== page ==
mediamattersforamerica

On May 29, Duck Dynasty star turned GOP darling Phil Robertson gave a keynote speech at the Republican Leadership Conference (RLC). His speech, which focused on religion and encouraged Republicans to “get godly,” is the latest milestone in the controversial reality TV star’s meteoric and unexpected rise in national conservative politics.

Robertson’s presence at the RLC perplexed Fox News’ Juan Williams, who questioned why the GOP had embraced a figure who gained national notoriety after making a number of homophobic and racist statements in an interview with GQ. During a May 31 appearance on Fox’s Cashin’ In, Williams asked what Robertson’s rise in conservative politics said about the GOP:

BOLLING: I don’t know, I don’t know Juan, what about it? I think he’s big business, and I think it’s probably good for the GOP. No?

WILLIAMS: No, are you kidding me? What does it say, Eric, that GOP makes a hero out of a guy that says black were happy with slavery and segregation, and gays are to be damned. Is he the chief of outreach for the GOP, or is he the chief of internal self-satisfaction?

But Williams’ own network is at least partly responsible for the GOP’s fawning relationship with Robertson, having worked for months to whitewash his offensive comments and prop up the reality star as a beacon of American Christianity.

Fox’s fascination with the Duck Dynasty family predates Robertson’s GQ interview. But when A&E announced in December that they had placed Robertson on a hiatus over his comments, the network went into damage control mode; Fox’s Sean Hannity described the comments as “old fashioned traditional Christian sentiment and values,” while Fox reported Todd Starnes claimed Robertson was just reflecting “the teachings of the Bible.” Even Megyn Kelly came to Robertson’s defense, calling him a “Christian guy” and criticizing LGBT activists for trying to “shut down the debate.”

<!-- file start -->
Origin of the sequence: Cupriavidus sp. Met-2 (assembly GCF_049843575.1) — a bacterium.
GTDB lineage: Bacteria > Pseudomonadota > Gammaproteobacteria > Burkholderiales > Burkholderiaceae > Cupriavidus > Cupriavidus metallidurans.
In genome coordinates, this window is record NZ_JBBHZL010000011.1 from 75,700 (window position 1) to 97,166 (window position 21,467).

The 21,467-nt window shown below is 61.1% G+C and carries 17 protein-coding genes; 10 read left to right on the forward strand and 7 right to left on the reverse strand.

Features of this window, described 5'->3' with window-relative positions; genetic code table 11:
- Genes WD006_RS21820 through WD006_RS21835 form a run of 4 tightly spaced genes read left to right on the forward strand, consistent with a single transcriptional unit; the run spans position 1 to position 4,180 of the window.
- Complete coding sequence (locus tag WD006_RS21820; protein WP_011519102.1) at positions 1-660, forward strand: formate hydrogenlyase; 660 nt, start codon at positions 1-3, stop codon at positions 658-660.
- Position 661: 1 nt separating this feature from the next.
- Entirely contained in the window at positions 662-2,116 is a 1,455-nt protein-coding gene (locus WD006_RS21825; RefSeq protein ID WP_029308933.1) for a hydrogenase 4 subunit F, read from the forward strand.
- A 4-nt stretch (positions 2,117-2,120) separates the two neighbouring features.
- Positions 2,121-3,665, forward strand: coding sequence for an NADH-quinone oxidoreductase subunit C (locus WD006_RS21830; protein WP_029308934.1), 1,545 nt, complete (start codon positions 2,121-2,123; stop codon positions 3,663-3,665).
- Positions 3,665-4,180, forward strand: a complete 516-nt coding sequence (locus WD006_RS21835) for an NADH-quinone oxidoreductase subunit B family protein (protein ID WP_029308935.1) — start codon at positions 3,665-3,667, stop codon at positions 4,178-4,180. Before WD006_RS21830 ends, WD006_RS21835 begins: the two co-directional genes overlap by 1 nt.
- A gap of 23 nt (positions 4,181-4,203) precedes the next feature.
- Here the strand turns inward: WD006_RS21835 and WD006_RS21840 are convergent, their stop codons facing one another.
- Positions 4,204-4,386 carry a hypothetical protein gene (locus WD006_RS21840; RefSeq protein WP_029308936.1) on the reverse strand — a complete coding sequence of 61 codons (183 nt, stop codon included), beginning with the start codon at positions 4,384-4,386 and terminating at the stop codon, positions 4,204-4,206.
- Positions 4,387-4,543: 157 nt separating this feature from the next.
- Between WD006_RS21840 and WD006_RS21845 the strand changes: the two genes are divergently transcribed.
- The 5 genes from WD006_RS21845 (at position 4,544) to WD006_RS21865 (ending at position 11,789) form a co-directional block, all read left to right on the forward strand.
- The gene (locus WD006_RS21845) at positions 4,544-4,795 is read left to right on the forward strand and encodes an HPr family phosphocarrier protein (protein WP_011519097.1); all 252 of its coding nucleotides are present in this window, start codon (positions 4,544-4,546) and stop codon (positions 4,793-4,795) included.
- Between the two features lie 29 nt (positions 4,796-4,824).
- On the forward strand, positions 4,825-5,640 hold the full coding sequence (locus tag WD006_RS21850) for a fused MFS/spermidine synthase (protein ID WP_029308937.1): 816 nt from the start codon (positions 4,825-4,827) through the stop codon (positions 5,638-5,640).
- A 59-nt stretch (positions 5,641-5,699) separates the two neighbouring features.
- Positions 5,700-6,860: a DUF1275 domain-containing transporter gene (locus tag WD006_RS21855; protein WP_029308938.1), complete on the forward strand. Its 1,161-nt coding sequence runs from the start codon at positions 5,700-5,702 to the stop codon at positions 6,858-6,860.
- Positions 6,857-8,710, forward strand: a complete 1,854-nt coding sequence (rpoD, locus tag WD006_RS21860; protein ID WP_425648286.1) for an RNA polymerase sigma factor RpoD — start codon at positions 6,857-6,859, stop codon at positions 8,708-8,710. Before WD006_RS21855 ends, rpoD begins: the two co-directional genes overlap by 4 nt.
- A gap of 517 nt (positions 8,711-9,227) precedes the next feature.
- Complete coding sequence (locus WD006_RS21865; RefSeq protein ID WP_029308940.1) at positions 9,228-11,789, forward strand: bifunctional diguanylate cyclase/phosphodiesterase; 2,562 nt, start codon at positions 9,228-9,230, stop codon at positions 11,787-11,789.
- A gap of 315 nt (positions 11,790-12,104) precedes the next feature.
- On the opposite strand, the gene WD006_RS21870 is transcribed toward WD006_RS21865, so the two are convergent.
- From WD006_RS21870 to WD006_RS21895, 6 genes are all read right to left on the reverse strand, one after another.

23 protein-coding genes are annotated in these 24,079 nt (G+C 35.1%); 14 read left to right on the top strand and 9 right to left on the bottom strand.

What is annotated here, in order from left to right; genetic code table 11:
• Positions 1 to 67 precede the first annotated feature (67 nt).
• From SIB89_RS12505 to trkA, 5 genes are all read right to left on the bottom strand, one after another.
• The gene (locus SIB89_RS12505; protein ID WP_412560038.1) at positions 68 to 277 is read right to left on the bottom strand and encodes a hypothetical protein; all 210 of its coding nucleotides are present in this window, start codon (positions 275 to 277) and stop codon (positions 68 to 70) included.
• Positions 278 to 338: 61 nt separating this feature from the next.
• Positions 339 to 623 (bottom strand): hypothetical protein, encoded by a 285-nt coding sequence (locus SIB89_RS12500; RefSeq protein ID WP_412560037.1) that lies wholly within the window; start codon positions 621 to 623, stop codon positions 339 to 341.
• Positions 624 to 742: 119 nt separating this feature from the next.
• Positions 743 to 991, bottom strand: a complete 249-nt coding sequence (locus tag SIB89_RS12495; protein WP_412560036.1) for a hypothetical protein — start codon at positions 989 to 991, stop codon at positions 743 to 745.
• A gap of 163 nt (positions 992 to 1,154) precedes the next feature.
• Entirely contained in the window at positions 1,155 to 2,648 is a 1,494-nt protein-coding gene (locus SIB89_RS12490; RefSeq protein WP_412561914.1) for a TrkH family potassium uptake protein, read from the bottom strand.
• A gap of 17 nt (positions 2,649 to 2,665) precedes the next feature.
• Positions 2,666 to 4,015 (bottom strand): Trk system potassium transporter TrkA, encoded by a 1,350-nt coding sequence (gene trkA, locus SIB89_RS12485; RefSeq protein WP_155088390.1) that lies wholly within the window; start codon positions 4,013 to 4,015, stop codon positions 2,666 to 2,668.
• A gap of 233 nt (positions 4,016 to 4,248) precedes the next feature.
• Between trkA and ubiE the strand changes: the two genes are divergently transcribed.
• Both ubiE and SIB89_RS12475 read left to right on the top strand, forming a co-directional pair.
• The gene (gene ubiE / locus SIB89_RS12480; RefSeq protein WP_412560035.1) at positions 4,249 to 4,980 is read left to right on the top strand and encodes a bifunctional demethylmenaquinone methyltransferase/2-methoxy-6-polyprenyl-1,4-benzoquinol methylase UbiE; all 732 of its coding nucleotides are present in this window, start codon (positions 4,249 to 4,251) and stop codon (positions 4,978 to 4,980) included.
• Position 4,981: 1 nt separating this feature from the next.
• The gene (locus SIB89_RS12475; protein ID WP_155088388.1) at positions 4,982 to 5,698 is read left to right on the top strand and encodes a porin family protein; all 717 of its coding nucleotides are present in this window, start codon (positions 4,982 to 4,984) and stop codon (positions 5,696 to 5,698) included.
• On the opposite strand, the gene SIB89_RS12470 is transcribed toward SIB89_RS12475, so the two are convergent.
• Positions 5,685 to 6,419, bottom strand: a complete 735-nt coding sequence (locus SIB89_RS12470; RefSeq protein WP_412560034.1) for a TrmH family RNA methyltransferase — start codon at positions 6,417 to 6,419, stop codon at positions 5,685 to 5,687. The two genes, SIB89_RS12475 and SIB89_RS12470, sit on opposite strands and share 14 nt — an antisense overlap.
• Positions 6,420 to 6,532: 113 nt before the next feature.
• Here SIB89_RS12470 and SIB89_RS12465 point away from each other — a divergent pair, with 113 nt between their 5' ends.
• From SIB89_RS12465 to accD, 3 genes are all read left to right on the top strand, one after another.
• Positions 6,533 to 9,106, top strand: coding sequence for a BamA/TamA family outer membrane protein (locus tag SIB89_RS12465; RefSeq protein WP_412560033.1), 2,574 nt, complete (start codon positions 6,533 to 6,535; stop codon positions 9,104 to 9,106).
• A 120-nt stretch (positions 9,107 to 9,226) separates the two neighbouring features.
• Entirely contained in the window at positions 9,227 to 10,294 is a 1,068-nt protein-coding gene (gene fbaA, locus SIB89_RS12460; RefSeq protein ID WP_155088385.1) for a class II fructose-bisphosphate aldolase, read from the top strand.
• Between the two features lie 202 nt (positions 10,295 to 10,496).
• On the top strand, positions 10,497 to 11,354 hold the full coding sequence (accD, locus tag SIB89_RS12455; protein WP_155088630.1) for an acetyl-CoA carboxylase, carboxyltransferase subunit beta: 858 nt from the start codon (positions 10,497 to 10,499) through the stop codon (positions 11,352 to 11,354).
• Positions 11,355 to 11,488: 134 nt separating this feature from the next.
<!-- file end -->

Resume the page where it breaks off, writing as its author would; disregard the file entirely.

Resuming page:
After A&E reinstated Robertson, Fox News snatched the first ’exclusive’ interview with the Robertson family as part of the network’s “All American New Year.” Since then, Fox has continued to whitewash Robertson’s rhetoric by repeatedly depicting him and the Robertson family as besieged Christian heroes.

Fox’s attempt to turn Robertson into a kind of religious martyr is part of the network’s broader effort to depict blatant homophobia as a part of mainstream Christianity. From Robertson to Brendan Eich to the Benham brothers, Fox News has seized on opportunities to depict opponents of LGBT equality as victims of a culture war in which Christians are persecuted because of their views on homosexuality. By whitewashing Robertson’s comments, Fox News has been able to depict his critics as “anti-straight,” anti-Christian bigots, paving the way for his faux-victimization story to evolve into a full on conservative rallying cry.